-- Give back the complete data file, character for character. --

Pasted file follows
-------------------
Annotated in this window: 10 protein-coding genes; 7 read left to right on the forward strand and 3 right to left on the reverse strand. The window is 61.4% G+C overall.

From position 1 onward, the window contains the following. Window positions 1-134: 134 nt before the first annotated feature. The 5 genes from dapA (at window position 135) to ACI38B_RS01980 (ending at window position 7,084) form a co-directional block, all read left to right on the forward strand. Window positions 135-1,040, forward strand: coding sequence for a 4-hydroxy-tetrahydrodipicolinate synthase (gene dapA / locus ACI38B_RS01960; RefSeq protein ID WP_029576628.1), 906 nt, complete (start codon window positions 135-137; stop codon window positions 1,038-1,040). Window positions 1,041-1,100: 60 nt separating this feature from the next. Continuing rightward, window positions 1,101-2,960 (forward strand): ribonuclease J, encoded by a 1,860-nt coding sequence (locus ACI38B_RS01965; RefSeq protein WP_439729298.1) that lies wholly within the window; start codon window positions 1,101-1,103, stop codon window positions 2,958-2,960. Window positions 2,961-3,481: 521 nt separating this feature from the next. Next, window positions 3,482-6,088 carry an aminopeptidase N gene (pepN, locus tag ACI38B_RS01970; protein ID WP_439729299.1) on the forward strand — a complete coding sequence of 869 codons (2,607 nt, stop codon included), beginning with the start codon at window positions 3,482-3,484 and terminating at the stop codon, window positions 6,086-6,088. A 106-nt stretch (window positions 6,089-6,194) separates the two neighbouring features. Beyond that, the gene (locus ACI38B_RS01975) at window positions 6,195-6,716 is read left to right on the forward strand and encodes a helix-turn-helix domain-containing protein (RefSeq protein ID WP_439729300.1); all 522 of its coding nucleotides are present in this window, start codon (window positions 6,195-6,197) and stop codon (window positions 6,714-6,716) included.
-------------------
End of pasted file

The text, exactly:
Annotated in this window: 10 protein-coding genes; 7 read left to right on the forward strand and 3 right to left on the reverse strand. The window is 61.4% G+C overall.

From position 1 onward, the window contains the following. Window positions 1-134: 134 nt before the first annotated feature. The 5 genes from dapA (at window position 135) to ACI38B_RS01980 (ending at window position 7,084) form a co-directional block, all read left to right on the forward strand. Window positions 135-1,040, forward strand: coding sequence for a 4-hydroxy-tetrahydrodipicolinate synthase (gene dapA / locus ACI38B_RS01960; RefSeq protein ID WP_029576628.1), 906 nt, complete (start codon window positions 135-137; stop codon window positions 1,038-1,040). Window positions 1,041-1,100: 60 nt separating this feature from the next. Continuing rightward, window positions 1,101-2,960 (forward strand): ribonuclease J, encoded by a 1,860-nt coding sequence (locus ACI38B_RS01965; RefSeq protein WP_439729298.1) that lies wholly within the window; start codon window positions 1,101-1,103, stop codon window positions 2,958-2,960. Window positions 2,961-3,481: 521 nt separating this feature from the next. Next, window positions 3,482-6,088 carry an aminopeptidase N gene (pepN, locus tag ACI38B_RS01970; protein ID WP_439729299.1) on the forward strand — a complete coding sequence of 869 codons (2,607 nt, stop codon included), beginning with the start codon at window positions 3,482-3,484 and terminating at the stop codon, window positions 6,086-6,088. A 106-nt stretch (window positions 6,089-6,194) separates the two neighbouring features. Beyond that, the gene (locus ACI38B_RS01975) at window positions 6,195-6,716 is read left to right on the forward strand and encodes a helix-turn-helix domain-containing protein (RefSeq protein ID WP_439729300.1); all 522 of its coding nucleotides are present in this window, start codon (window positions 6,195-6,197) and stop codon (window positions 6,714-6,716) included.